The gold rush goes on. Britain's run of success continued almost unabated at the world track championships here last night as Chris Hoy won the men's sprint and Rebecca Romero, Wendy Houvenaghel and Jo Rowsell claimed gold in the women's team pursuit. After three of the five days of competition the home squad have won six of the 10 gold medals on offer and are on course at least to match the seven golds they won at last year's championships.
Considering Britain's extraordinary triumphs of recent years it would be easy to become blasé about their success, but the latest two gold medals were both remarkable achievements. Although 32-year-old Hoy is a hugely experienced competitor, this was his first attempt to win the sprint event at the world championships. The women's pursuit team were even less experienced. They had never raced competitively before and had started training together only this winter.
Hoy switched to the sprint after the one kilometre time trial, in which he won gold in Athens four years ago, was removed from the Olympic schedule. In earning his 16th world championship medal here he became the first rider in history to win gold in four different disciplines.
The Scot, who also has high hopes in today's keirin, had reached the semi-finals with a thrilling victory over the hugely experienced Theo Bos on Thursday night. In yesterday's semi-finals he beat Italy's Roberto Chiappa, winning the first leg from the front and the second in the best-of-three series with a late surge.
The final was against France's Kevin Sireau, the World Cup champion. The first race was desperately close, with Hoy winning in a photo finish, but he always looked in control of the second. As Hoy accelerated past Sireau on the final bend, Dave Brailsford, British Cycling's performance director, leapt in the air in the middle of the track in celebration.
The British women's pursuit team's triumph gave Romero her second gold medal in 24 hours. The former Olympic rowing silver medallist, who took up cycling only two years ago, had won her first world championship title in the individual pursuit on Thursday night.
In the team event Britain set a world best time of 3min 25.725sec in the afternoon qualifying session – as a new event the marks are not yet recognised as official world records – and went even faster in the gold medal race. Ukraine took an early lead and were soon half a second in front, but the home team had taken the lead by the 1,000m mark and quickly extended their advantage.
Their winning time of 3min 22.415sec took more than three seconds off the mark they had set earlier in the day.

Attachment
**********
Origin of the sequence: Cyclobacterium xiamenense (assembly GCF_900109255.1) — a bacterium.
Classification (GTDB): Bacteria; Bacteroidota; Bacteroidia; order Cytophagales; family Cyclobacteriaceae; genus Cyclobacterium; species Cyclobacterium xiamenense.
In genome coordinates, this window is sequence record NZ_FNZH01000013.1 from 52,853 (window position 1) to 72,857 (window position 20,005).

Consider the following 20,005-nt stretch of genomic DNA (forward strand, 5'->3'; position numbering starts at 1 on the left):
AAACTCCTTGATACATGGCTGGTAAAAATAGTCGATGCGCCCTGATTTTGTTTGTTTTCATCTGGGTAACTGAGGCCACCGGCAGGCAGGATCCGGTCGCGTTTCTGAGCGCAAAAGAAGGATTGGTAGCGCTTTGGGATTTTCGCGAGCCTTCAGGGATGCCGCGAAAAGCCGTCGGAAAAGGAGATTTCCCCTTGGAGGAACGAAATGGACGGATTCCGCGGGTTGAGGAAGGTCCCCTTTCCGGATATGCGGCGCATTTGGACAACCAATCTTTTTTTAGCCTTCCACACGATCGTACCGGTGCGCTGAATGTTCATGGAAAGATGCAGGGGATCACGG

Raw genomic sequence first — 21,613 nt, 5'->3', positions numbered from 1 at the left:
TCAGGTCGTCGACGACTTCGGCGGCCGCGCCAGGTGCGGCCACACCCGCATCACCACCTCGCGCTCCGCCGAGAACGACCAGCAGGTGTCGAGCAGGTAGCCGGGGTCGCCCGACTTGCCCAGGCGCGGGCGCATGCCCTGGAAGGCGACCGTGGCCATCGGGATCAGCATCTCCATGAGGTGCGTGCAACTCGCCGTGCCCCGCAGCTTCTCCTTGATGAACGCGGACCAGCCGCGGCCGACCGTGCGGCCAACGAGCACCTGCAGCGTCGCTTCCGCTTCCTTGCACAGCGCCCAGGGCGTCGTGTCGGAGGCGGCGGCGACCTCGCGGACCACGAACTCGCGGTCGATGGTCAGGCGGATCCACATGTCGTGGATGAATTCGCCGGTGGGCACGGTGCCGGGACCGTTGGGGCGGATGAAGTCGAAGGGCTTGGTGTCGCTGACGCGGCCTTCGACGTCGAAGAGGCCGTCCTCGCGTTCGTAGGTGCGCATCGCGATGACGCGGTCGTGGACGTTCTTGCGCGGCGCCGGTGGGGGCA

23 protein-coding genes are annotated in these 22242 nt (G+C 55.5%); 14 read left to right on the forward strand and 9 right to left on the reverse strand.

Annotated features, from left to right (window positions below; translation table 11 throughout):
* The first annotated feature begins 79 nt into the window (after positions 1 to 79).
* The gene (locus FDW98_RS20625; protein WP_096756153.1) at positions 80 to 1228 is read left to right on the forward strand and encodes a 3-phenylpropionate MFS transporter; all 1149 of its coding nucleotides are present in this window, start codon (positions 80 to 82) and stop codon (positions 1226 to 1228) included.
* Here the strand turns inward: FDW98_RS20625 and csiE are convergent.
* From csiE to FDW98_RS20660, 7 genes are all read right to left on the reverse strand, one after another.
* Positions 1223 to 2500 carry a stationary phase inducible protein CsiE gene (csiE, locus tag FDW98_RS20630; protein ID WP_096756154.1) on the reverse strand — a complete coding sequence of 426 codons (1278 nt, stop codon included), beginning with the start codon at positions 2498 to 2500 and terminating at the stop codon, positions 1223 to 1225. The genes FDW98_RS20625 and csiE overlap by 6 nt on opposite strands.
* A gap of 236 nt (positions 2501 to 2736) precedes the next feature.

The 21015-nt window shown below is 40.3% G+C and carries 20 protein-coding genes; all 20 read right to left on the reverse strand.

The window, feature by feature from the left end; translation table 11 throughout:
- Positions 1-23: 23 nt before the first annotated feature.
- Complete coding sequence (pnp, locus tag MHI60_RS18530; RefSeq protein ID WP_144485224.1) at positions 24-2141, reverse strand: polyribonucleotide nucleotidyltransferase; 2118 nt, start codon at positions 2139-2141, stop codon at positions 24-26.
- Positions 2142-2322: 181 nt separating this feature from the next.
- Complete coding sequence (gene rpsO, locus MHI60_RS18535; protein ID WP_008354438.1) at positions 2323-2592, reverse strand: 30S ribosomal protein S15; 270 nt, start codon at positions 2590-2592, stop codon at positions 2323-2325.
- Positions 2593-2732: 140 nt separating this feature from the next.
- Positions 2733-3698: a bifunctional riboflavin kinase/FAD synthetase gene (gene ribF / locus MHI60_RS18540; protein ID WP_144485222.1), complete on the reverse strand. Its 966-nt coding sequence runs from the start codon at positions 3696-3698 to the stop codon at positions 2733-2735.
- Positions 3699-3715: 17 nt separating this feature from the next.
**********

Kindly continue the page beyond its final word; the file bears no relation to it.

If their performance was not as smooth or as efficient as that of their gold medal-winning male counterparts, who have had hundreds more hours together on the track, the British women will certainly feel that they have plenty of scope to go even faster.
"Within the last few months we've probably done 10 training sessions," Romero said afterwards. "We've done a few sessions in the last few weeks, but we hadn't done a single race run.
"We were confident because we knew we were technically good riders and we went in straight at a good level. Wendy and I were concentrating on the individual event because it's Olympic qualifying year, so we didn't have much time to work as a team."
Romero went to bed on Thursday night with her first gold medal lying beside her. "I was exhausted," she said. "I thought I'd be completely knocked out, but as soon as I jumped into bed I started to think about what had happened and I just had a massive grin on my face. I was just buzzing and I was still awake at two in the morning, but it fuelled me for today."
The only British disappointment of the third day came in the points race. Mark Cavendish was never in contention as Vasili Kiryienka, of Belarus, held off France's Christophe Riblon for victory.
Victoria Pendleton, who linked up with Shanaze Reade to win the team sprint on Thursday night, reached today's semi-finals of the individual sprint in impressive style. The 27-year-old was in electrifying form in the afternoon session, qualifying in a personal, British and track best time of 10.904sec and then reached the last four with three emphatic victories.
The heats provided a reminder of how dangerous track racing can be when Natallia Tsylinskaya suffered a horrendous crash after appearing to make contact with the Dutch rider, Willy Kanis. The eight-times world champion from Belarus was unconscious for a while and after being given oxygen was taken off the track on a stretcher suffering from concussion and a shoulder injury.
GB's medal haul so far: 6 Gold, 1 Silver
*INDIVIDUAL PURSUIT – GOLD: Bradley Wiggins
*INDIVIDUAL PURSUIT – GOLD: Rebecca Romero
*TEAM SPRINT – GOLD: Victoria Pendleton, Shanaze Reade
*TEAM PURSUIT – GOLD: Bradley Wiggins, Ed Clancy, Geraint Thomas, Paul Manning
*TEAM SPRINT – SILVER: Ross Edgar, Chris Hoy, Jamie Staff
*INDIVIDUAL SPRINT- GOLD: Chris Hoy
*TEAM SPRINT - SILVER - Ross Edgar, Hoy, Jamie Staff